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Defenders of people’s rights silent as U.S. judge touts ‘law day’ 

Russell Gilbert, center, city council member, talks with Marie Mott at a meeting. (Photo David Tulis)
A government-led panic over the CV-19 flu has decimated commerce and travel, as evidenced by empty downtown Chattanooga streets and a virtually shuttered county courts building, left. (Photo David Tulis)

It’s taken seven weeks to hear public discourse from our most important defenders in favor of liberty and free markets. But district attorneys in Tennessee have finally said, “Enough is enough.”

By David Tulis / NoogaRadio 92.7 FM

Why has it taken this long? Are there not others in public office willing to defend us citizens from executive abuse?

Where are our public defenders? In Hamilton County, district attorney Neal Pinkston has said nothing about the abuses evident in the EOs of Mayor Andy Berke and Gov. Bill Lee.

We have heard nothing from members of the local bar, either, attorneys who supposedly have studied law and who care about the rights of the people, the rule of law and the blessings of equity. (One exception: Joe Manuel, who gave me an interview.)

What about city council? What about Hamilton County commission? I am not aware of any vocal member of these bodies who condemns the ruin of local economy and the oppression of free markets in the Chattanooga area by what appear to be lawless acts of men apart from legal authority.

Where are lawyers — and where is the grand jury? My efforts to alarm either of the two grand juries in Hamilton County have borne no fruit, with Hugh Moore, foreman of the concurrent grand jury, telling me I’ll get an answer eventually regarding my demand to be heard on police arrest abuse practices that had threatened most loudly as the CV-19 panic began.

Chip Henderson talks with a constituent as Darrin Ledford gets his papers together after a city council meeting. (Photo David Tulis)
The federal government runs the Solomon Building downtown in Chattanooga. (Photo David Tulis)

Promoting ‘law day’

On Saturday we read the high-toned words about “Law Day” by U.S. district court judge Curtis Collier. I don’t propose that judges make comments against executive government unless it is in an order or ruling from the bench. Judges don’t act or speak until their jurisdiction is evoked by a complaint and a contest before the bench between two sides.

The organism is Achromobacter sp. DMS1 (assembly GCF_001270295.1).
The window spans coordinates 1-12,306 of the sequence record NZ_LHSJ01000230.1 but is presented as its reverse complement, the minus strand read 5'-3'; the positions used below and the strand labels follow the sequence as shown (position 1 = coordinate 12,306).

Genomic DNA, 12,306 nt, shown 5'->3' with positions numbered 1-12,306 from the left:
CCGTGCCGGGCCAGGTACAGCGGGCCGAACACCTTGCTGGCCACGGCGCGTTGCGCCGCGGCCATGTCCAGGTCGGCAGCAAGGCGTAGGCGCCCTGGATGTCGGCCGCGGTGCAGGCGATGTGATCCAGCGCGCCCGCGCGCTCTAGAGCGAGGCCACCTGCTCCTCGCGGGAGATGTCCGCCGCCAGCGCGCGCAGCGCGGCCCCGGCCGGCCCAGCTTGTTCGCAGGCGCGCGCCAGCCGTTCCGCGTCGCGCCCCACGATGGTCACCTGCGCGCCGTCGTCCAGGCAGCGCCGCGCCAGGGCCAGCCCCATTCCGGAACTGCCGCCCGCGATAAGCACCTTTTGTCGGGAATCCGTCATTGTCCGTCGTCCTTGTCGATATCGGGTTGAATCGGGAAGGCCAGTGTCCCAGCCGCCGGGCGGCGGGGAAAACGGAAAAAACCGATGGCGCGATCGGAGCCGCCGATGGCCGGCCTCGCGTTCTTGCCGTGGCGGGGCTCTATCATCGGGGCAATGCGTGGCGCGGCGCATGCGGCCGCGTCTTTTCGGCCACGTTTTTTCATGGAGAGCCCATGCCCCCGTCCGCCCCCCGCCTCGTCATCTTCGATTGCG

The judiciary, in a biblical sense and with warrant from the Hebrew Republic, is a passive body — the public policy in Christianity holds that the magistrate, ruler or state has no authority in society unless a wrong is committed and redress is sought (either internally, via courts, or externally, via warfare). The Word truly proposed a libertarian open society and a free market economy, highly decentralized, highly horizontal and nonvertical.

Still, in light of the long and deep silence regarding unprecedented violation of our constitutional rights, we hear Judge Collier burble upon the virtues of American law, and we wonder if it is one more slab of government propaganda and hypocrisy.

“Law Day provides an opportunity to understand how law and the legal process protect our liberty, strive to achieve justice, and contribute to the freedoms that all Americans share,” he says.

“We pride ourselves on proclaiming our nation as one of laws and not of men. We subscribe to the proposition that the rule of law must be supreme. President Eisenhower and the ABA were speaking to these concepts in promoting a special day to celebrate the legal process and a government under law. An essential component of having a government under law and adhering to the rule of law is our court system, both federal and state. ***

“During this emergency, some governors and mayors have issued orders that, on a temporary basis, restrict personal liberty and freedom. Some citizens have challenged these orders and filed cases in the federal courts. Cases involving the right for churches and other religious institutions to remain open, the right to abortion, and the right to purchase firearms have all come before our courts and been addressed. The courts are still resolving disputes.”

Source: “Law Day 2020, The Courts Adapt To The Crisis,”, Saturday, May 2, 2020.

The David Tulis show is 1 p.m. weekdays, live and lococentric.

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